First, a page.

ATLANTA -- This is a bittersweet World Series for Russ Nixon. He managed the Atlanta Braves for a little more than two years before being replaced by Bobby Cox on June 22, 1990.
At the moment, the Braves' ex-manager stands a better chance of getting a World Series championship ring than his former team. This year Nixon managed the Twins' Triple-A farm team at Portland, where his batting coach was ex-Oriole Jim Dwyer.
If the Twins make their two-game lead hold up, Nixon, Dwyer and the rest of Minnesota's key minor-league personnel will get championship rings. Nixon admits he would've liked to stay around for the development of the Braves, but has no bitter feelings about his release. He also has a lot of praise for young pitchers Steve Avery and Tom Glavine.
"I was playing when Steve Carlton came up and Avery is a lot like him," Nixon said of the Braves' starter in Game 3 tonight. "Avery is better this year because he's put on 15 pounds and is stronger. When we brought him up last year he was a skinny kid. He can throw as hard as anybody.
"Glavine doesn't have Avery's arm, but he is a great competitor and he knows how to pitch."
Nixon, who would like to return to the big leagues as a manager, was a guest of the Twins at the first two games in Minnesota.
* JUST A "TAD" DIFFERENCE: The Twins' scouting report says that Toronto's Juan Guzman throws a "tad" harder than Avery, which is of some consolation to Minnesota manager Tom Kelly.
"Maybe that 'tad' will make a difference," said Kelly, "because Guzman got it by us. We couldn't get to him."
If the Twins get to Avery, however, the chances are it will have more to do with their predominantly righthanded hitting lineup than his speed. Kent Hrbek is the only lefthander who will face Avery, who features a biting breaking ball along with a 90-plus mph fastball.
* PAY ME NOW, PAY ME LATER: John Smoltz, the 25-year-old righthander who will pitch Game 4 tomorrow night, is one of the Braves' brightest young pitching prospects. He ranks right behind Avery in the velocity department.
It isn't generally known, but Smoltz is not one of Atlanta's home-grown prospects. He came to the Braves from the Detroit Tigers in one of those late-season ransom deals in 1987.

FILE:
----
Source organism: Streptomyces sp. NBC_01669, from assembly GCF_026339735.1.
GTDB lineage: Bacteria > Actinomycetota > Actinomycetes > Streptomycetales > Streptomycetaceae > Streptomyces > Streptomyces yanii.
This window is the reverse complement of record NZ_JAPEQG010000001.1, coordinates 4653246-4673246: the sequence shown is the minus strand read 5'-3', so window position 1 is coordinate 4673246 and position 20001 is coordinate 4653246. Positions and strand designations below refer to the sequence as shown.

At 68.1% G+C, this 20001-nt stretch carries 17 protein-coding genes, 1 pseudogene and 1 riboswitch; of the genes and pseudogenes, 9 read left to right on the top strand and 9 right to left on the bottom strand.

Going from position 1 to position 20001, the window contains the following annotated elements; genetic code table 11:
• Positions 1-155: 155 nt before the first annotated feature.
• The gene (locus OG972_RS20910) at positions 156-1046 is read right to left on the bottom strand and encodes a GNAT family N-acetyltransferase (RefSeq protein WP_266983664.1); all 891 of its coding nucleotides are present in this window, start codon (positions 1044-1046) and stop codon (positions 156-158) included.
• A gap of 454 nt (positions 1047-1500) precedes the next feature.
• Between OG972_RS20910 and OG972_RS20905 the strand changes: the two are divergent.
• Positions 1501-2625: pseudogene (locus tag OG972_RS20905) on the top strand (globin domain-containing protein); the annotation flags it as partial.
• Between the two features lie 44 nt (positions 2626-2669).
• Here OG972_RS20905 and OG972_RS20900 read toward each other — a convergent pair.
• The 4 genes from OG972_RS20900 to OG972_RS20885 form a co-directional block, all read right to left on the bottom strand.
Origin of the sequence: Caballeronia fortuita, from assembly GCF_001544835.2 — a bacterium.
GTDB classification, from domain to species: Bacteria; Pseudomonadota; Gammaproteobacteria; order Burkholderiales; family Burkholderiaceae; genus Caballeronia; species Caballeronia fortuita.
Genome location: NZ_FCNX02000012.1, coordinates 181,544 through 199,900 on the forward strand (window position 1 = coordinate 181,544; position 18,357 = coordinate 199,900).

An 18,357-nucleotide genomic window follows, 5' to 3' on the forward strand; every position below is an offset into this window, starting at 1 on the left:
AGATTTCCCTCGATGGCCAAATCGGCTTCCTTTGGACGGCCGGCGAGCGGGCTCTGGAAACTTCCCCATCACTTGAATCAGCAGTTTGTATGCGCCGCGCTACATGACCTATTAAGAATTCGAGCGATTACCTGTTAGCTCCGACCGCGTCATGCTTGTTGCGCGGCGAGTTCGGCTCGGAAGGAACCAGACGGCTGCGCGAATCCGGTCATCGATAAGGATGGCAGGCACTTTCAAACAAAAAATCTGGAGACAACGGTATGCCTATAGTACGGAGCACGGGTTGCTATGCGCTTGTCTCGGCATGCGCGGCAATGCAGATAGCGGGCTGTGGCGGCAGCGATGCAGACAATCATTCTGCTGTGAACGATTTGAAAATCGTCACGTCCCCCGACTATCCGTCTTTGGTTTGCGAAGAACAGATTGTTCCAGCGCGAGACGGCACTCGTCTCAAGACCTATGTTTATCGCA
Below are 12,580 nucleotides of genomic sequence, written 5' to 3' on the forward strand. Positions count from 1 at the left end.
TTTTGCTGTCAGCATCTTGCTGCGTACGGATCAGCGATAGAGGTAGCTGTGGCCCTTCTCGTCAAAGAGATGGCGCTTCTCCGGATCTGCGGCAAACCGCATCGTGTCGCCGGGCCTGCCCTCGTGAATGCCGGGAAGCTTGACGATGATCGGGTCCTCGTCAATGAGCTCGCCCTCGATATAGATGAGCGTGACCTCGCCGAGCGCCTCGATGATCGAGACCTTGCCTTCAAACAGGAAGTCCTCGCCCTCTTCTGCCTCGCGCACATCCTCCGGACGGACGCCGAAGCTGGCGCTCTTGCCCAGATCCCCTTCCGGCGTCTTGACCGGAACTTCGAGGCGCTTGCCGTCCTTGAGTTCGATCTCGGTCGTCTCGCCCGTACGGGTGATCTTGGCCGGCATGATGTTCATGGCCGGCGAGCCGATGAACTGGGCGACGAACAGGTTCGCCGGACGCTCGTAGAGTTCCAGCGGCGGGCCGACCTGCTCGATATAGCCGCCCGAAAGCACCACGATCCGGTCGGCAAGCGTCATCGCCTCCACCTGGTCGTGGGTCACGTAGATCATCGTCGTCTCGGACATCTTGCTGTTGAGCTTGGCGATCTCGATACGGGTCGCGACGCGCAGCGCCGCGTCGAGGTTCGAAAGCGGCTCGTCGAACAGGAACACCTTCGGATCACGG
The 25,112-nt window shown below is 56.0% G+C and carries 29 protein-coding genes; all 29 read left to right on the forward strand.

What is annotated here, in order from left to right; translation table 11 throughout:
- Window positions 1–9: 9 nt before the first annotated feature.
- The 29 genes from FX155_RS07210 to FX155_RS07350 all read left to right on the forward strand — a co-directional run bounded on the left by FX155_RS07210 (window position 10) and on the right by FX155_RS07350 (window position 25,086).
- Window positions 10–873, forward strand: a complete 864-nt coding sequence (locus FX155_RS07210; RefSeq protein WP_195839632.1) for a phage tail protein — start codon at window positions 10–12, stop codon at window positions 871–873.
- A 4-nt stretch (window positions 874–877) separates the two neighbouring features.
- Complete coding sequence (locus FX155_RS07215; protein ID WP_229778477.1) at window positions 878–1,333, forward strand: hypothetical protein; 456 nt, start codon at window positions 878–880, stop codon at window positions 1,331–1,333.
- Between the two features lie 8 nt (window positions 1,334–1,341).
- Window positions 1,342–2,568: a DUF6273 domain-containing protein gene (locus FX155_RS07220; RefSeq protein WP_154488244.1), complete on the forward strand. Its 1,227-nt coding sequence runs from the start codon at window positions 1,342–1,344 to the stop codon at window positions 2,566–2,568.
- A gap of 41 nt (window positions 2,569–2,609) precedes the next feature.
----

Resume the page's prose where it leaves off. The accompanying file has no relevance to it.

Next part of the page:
Doyle Alexander went to Detroit and helped the Tigers win a division title and four years later Smoltz was a key figure in the Braves' drive to the National League pennant. In 1987 he was an unknown to all but the astute minor-league observers.
It was a case of mortgaging the future for the present. The Tigers got a short-term return on their investment, although they lost the playoffs to the Twins, but the Braves are reaping the long-term benefits.
The 1987 playoffs marked the start of the AL East Division's five-year losing streak in postseason play.
* A SAIN DISCIPLE: Atlanta pitching coach Leo Mazzone credits a lot of the Braves' success to following the principles of Johnny Sain. The No. 2 man in the Boston Braves' "Spahn and Sain and pray for rain" rotation in 1948, Sain is a former Atlanta pitching coach.
Sain's methods were somewhat controversial, a la Chicago hitting guru Walt Hrniak, but he was a big believer that throwing was the best way to keep the arm in shape. Mazzone follows that belief.
"It's been proven that pitchers stay sharper in a four-man rotation, but healthier in a five-man rotation," said Mazzone. To compensate, Mazzone has his pitchers throw twice, instead of once, between starts.
"Breaking balls and changeups require more 'touch,' " he said. "What we have them do is throw more often, without as much exertion."
* SAY WHAT?: Atlanta's Brian Hunter had a novel description of his first visit to Minnesota's Metrodome, which boasts of an ultra-high decibel level.
"To me," said Hunter, who played leftfield in both games, "it was like going to a nightclub and standing in front of a speaker all night."